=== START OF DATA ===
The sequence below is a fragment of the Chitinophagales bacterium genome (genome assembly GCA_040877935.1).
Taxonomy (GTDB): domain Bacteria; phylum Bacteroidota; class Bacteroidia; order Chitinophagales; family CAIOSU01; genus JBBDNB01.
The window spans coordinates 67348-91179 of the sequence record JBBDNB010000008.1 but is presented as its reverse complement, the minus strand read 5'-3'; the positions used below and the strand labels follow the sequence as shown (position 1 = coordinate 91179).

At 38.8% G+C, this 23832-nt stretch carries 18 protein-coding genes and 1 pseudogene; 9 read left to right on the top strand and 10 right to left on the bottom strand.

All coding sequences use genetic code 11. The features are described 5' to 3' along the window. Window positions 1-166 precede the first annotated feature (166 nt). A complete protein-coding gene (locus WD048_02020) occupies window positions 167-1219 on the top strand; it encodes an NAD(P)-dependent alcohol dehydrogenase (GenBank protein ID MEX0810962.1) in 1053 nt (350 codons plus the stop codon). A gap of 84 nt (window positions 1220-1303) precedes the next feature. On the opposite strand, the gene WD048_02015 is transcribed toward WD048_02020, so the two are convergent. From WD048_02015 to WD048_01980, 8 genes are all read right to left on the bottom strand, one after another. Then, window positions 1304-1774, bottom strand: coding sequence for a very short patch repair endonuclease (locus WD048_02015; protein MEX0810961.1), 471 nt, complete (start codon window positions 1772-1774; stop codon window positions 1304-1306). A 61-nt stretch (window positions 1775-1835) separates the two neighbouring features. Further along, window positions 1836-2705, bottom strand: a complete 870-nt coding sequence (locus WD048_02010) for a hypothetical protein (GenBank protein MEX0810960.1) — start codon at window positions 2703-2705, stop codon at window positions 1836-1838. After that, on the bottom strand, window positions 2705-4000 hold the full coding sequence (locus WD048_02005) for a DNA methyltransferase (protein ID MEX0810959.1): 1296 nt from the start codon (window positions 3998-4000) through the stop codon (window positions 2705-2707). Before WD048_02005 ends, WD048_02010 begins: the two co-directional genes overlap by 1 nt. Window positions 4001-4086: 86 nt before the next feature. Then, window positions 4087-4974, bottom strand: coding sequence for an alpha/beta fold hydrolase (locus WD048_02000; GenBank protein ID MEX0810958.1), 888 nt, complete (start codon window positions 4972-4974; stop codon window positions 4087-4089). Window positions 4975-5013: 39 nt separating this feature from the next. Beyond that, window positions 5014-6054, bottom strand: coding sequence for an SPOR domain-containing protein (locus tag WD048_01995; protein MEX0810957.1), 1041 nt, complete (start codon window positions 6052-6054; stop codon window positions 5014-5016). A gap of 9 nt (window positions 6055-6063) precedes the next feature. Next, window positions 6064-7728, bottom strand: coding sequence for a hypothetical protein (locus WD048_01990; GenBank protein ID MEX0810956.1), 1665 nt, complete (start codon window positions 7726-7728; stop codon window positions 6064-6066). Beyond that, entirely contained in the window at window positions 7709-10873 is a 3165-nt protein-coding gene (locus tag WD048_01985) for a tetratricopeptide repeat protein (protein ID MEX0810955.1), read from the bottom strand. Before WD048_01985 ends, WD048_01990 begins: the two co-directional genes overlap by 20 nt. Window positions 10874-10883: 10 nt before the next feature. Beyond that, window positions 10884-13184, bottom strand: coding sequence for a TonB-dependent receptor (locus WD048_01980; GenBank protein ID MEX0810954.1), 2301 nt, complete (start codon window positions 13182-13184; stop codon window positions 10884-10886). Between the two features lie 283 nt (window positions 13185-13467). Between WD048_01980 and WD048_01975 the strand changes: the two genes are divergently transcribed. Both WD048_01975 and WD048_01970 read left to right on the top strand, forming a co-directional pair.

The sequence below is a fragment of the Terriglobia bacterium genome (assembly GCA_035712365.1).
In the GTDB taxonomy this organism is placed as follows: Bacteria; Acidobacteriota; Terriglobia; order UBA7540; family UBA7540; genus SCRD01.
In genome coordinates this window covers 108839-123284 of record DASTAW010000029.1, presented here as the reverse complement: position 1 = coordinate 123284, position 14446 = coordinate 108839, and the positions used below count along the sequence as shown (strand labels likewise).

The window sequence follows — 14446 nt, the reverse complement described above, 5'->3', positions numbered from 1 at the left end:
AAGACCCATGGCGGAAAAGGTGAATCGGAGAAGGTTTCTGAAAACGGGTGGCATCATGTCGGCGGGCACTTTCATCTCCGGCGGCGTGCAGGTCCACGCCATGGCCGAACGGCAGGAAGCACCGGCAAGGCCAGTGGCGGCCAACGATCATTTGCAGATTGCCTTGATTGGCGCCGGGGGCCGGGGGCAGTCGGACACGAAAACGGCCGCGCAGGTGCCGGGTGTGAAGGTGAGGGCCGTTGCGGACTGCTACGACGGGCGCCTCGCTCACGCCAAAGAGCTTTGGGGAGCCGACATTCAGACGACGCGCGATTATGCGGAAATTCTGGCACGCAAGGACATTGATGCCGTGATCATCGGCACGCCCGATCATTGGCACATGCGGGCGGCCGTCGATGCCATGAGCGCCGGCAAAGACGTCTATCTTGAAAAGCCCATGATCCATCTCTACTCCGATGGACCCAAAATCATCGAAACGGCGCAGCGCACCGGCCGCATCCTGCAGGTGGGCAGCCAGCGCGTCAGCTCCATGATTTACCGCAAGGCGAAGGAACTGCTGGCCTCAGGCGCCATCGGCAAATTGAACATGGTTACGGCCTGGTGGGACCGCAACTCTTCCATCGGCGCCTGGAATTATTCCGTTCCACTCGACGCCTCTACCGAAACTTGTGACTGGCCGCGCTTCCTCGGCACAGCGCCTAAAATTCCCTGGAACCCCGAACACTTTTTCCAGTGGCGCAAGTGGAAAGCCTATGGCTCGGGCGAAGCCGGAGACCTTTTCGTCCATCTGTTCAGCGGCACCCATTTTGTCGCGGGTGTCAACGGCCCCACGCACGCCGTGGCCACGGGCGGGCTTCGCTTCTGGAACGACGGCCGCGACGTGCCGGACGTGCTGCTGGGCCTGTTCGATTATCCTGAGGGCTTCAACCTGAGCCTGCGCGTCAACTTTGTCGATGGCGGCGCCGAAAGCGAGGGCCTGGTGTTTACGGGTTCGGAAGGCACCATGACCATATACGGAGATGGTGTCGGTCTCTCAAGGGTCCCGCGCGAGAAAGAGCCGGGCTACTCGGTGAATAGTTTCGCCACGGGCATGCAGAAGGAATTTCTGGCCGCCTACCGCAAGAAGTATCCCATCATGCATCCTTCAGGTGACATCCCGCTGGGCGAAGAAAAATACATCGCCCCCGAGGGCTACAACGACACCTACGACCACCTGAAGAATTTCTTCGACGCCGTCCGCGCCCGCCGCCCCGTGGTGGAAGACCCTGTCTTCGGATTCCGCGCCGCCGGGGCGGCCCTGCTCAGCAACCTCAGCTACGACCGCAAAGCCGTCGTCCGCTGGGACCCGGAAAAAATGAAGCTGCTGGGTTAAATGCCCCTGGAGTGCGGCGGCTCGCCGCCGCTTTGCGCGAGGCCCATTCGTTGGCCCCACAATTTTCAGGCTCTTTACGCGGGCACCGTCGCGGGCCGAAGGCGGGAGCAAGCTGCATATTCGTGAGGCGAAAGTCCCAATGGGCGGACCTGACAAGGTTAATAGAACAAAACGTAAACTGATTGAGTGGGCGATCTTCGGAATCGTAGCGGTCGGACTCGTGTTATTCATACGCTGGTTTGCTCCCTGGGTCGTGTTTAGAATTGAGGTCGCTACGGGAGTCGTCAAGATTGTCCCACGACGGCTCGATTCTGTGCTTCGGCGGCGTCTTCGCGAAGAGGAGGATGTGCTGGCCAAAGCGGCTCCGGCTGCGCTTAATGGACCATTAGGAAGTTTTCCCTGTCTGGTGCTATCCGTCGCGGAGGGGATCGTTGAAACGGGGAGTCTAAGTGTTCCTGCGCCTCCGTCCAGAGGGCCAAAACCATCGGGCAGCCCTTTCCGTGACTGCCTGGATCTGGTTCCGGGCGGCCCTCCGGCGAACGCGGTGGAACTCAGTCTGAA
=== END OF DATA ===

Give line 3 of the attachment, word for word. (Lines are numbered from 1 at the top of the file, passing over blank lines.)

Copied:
The window spans coordinates 67348-91179 of the sequence record JBBDNB010000008.1 but is presented as its reverse complement, the minus strand read 5'-3'; the positions used below and the strand labels follow the sequence as shown (position 1 = coordinate 91179).